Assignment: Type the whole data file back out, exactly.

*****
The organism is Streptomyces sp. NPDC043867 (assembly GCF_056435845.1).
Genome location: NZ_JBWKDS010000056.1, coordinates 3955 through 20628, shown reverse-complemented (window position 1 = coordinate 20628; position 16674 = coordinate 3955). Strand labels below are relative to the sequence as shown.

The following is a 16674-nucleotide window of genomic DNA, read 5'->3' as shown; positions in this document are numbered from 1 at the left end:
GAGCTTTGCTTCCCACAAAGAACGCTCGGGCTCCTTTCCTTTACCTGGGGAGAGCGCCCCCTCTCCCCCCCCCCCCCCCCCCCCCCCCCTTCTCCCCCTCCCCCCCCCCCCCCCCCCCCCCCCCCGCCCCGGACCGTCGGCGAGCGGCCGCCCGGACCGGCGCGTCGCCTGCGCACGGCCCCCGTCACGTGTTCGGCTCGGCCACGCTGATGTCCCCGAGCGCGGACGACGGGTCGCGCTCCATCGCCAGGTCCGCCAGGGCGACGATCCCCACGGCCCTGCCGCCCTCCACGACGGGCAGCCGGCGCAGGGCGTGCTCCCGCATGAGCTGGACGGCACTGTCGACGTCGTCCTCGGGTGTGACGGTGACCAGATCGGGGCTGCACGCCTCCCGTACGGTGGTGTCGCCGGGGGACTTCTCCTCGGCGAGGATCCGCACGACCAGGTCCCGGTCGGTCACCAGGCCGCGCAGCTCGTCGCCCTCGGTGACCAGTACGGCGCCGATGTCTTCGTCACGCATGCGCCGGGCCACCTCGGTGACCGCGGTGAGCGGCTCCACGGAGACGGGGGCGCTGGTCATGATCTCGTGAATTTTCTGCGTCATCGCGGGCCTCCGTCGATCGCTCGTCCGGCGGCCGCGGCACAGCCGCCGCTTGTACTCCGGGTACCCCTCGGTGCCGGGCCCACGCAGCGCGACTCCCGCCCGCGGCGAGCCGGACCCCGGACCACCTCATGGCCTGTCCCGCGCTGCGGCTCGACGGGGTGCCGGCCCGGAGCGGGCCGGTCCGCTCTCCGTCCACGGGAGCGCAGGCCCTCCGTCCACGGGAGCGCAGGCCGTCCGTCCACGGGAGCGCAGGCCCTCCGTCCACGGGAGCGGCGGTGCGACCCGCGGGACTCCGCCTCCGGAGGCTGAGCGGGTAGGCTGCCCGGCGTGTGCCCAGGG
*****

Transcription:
The organism is Streptomyces sp. NPDC043867 (assembly GCF_056435845.1).
Genome location: NZ_JBWKDS010000056.1, coordinates 3955 through 20628, shown reverse-complemented (window position 1 = coordinate 20628; position 16674 = coordinate 3955). Strand labels below are relative to the sequence as shown.

The following is a 16674-nucleotide window of genomic DNA, read 5'->3' as shown; positions in this document are numbered from 1 at the left end:
GAGCTTTGCTTCCCACAAAGAACGCTCGGGCTCCTTTCCTTTACCTGGGGAGAGCGCCCCCTCTCCCCCCCCCCCCCCCCCCCCCCCCCTTCTCCCCCTCCCCCCCCCCCCCCCCCCCCCCCCCCGCCCCGGACCGTCGGCGAGCGGCCGCCCGGACCGGCGCGTCGCCTGCGCACGGCCCCCGTCACGTGTTCGGCTCGGCCACGCTGATGTCCCCGAGCGCGGACGACGGGTCGCGCTCCATCGCCAGGTCCGCCAGGGCGACGATCCCCACGGCCCTGCCGCCCTCCACGACGGGCAGCCGGCGCAGGGCGTGCTCCCGCATGAGCTGGACGGCACTGTCGACGTCGTCCTCGGGTGTGACGGTGACCAGATCGGGGCTGCACGCCTCCCGTACGGTGGTGTCGCCGGGGGACTTCTCCTCGGCGAGGATCCGCACGACCAGGTCCCGGTCGGTCACCAGGCCGCGCAGCTCGTCGCCCTCGGTGACCAGTACGGCGCCGATGTCTTCGTCACGCATGCGCCGGGCCACCTCGGTGACCGCGGTGAGCGGCTCCACGGAGACGGGGGCGCTGGTCATGATCTCGTGAATTTTCTGCGTCATCGCGGGCCTCCGTCGATCGCTCGTCCGGCGGCCGCGGCACAGCCGCCGCTTGTACTCCGGGTACCCCTCGGTGCCGGGCCCACGCAGCGCGACTCCCGCCCGCGGCGAGCCGGACCCCGGACCACCTCATGGCCTGTCCCGCGCTGCGGCTCGACGGGGTGCCGGCCCGGAGCGGGCCGGTCCGCTCTCCGTCCACGGGAGCGCAGGCCCTCCGTCCACGGGAGCGCAGGCCGTCCGTCCACGGGAGCGCAGGCCCTCCGTCCACGGGAGCGGCGGTGCGACCCGCGGGACTCCGCCTCCGGAGGCTGAGCGGGTAGGCTGCCCGGCGTGTGCCCAGGG